People have their photographs taken formally for several reasons, but it is usually done at a time in their lives when they feel good about themselves, and they want you to preserve that time for them and their families.
As a photographer, you have a responsibility to know intimately the technical side of your craft so your time with the subject is spent achieving the shot rather than getting overwhelmed with last-minute adjustments to lighting and exposure. Portraiture is about the subject.
Basic portraiture is the bread and butter side of personal photography. If you are going to compete with a Walmart you are going to have to understand how to do the same thing that they do. Look at their business model, and do it better. I have always been surprised at the number of photographers who, when starting, are willing to pass up a steady income flow that will help them establish themselves. No wonder so many fine photographers don’t succeed. This article is to show the new, and perhaps the experienced, photographers that it is possible to support your professional growth using photography instead of packing groceries. This type of income stream will help pay staff, which you will need when you get busy. It is also something that you can train others to do so they can keep your business going while you are off working on your next gallery show (if you should be so lucky!).
The basic rules of professional portraiture are simple:
1. Women are beautiful
2. Men have character
3. Kids are happy
4. Babies chortle with delight
5. Families are close
6. Couples are deeply in love
7. Pets are just the cutest little things you have ever met!
If you cannot hold to these rules in your heart, then choose another branch of photography. Technical competence will not be enough.
We are talking about simple setups. Remember the work is with the subject. If you turn the subject, you do not want to have to change your lighting. If you have two or more people in front of the camera, you want them all to be well-lit. At the same time, you want to have modeling in their faces and highlights in their eyes.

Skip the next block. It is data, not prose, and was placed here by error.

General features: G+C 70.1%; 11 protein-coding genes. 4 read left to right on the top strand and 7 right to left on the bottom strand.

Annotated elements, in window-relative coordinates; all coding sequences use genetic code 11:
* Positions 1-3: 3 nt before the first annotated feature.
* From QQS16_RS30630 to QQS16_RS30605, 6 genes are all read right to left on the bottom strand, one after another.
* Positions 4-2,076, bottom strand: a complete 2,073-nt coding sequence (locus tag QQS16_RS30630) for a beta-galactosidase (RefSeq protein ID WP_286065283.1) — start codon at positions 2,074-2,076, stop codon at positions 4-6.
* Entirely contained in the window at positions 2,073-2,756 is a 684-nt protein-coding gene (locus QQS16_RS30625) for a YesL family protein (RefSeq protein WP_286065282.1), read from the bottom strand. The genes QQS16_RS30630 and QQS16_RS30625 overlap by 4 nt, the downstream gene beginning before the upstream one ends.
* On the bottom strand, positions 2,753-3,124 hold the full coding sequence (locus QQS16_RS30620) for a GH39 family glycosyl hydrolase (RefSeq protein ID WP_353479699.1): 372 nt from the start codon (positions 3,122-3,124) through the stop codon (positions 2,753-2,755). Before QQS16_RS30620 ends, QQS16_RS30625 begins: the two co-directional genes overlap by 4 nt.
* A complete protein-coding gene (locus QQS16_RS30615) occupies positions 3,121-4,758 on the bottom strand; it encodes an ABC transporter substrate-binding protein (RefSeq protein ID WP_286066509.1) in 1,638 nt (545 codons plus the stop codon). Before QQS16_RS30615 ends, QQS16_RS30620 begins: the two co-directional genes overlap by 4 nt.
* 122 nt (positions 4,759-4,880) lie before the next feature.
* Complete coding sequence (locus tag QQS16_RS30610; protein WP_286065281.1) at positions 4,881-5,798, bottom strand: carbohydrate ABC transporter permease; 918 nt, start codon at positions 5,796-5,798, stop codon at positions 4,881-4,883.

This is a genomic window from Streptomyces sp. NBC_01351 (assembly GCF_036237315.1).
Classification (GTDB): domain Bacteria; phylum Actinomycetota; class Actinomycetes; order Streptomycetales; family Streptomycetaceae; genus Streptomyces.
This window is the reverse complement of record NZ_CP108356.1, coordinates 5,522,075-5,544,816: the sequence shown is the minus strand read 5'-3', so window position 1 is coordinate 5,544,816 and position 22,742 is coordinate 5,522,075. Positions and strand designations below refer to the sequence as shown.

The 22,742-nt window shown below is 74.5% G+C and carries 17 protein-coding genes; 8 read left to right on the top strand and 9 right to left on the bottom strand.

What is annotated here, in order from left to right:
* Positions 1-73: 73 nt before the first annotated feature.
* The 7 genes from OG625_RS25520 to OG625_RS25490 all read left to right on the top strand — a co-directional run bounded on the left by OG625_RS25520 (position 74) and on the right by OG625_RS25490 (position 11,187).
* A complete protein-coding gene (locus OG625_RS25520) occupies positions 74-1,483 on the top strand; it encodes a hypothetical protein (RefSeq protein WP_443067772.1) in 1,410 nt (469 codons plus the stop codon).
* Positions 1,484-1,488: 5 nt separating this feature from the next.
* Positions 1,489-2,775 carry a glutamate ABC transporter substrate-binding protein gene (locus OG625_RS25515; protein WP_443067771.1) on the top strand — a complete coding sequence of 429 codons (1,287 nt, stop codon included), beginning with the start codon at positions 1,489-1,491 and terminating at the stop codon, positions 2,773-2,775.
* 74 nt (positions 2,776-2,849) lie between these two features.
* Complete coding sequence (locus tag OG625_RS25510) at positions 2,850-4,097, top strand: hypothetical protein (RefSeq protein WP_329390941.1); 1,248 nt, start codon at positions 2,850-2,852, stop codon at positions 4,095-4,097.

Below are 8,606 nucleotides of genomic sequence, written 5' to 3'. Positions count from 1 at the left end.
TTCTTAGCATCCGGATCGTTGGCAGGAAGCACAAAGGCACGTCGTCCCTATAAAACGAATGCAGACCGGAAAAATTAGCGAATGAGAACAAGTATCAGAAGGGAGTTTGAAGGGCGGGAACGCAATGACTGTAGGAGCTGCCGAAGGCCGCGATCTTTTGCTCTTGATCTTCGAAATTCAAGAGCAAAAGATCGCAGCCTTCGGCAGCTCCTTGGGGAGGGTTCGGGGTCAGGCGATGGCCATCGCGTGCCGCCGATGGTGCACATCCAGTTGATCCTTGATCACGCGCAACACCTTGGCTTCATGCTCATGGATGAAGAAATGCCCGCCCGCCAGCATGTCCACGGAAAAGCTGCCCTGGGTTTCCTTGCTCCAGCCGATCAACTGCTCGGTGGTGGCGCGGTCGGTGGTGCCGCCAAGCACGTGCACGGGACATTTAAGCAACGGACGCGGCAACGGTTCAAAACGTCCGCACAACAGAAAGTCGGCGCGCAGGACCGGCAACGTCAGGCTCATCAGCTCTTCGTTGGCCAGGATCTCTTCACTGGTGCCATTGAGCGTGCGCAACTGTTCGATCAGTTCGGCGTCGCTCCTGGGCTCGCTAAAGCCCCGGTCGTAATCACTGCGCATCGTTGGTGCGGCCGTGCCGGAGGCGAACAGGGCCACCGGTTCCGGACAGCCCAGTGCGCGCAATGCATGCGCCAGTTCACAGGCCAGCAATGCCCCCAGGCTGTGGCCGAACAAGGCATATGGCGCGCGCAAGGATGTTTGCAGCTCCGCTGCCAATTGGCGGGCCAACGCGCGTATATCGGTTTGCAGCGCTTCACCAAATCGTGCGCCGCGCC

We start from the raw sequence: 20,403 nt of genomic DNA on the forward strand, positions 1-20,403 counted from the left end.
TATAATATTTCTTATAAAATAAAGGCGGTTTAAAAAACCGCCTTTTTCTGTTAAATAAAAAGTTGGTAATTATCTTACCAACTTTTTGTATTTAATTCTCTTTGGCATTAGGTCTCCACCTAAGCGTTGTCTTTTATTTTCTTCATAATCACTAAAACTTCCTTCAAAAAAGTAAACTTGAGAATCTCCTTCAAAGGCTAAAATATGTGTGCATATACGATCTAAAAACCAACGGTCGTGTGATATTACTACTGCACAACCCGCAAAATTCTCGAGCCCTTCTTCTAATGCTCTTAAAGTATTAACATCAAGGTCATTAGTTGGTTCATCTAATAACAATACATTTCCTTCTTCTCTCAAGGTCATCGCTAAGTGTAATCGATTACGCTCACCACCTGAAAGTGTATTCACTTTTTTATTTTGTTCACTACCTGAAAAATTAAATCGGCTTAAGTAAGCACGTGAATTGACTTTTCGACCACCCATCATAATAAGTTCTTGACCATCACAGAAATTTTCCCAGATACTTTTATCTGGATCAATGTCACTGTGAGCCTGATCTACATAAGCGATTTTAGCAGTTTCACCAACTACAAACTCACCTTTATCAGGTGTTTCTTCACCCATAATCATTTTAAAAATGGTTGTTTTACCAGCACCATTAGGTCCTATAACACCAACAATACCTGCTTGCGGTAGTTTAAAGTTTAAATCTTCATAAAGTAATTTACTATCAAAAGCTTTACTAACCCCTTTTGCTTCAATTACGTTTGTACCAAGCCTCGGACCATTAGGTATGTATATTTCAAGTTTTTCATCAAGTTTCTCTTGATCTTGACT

Your subject(s) want something special that they cannot obtain using their camera phone, and you want something that allows you to work with the people without regard to technical details. For real assembly line work, I use three lights and a painted background or ChromaKey. With these backgrounds, you do not have to worry about a background light. Just keep them far enough behind the subject (at least 10 feet) that they receive soft and even illumination from the other lights.
The three basic lights are:
The strongest light, is set about 3 meters (10 feet) in front of the subject at about a 45-degree angle. This light is either bounced from an umbrella or diffused through a small softbox. It should be set high so the light comes from about 30 to 45 degrees above the subject. Your exposure is based on this light.
This light is bounced from a large umbrella or a white wall, or diffused through a large softbox, and must be above your camera height. It should be adjusted so the light at the subject is at least 1.5 stops less than the key light. Its function is to boost shadow detail without overwhelming the modeling produced by the key light. It should be placed low enough to produce highlights in the subject’s eyes.
This light is placed facing the key light with the subject in the middle. Its purpose is to create slight highlights at the edge of the shadow side of the subject’s face. For assembly line work, I bounce this light, but use barn doors to reduce the bounce area and provide some focus. At the subject, it should be about 1 stop less than the key light. To do ID photography, like passports, shut off the kicker light and drop a paper background behind the subject.
Every studio should have a stool. If the subject is taller than you, you want them seated. A seated subject is also less likely to change position and destroy the shot.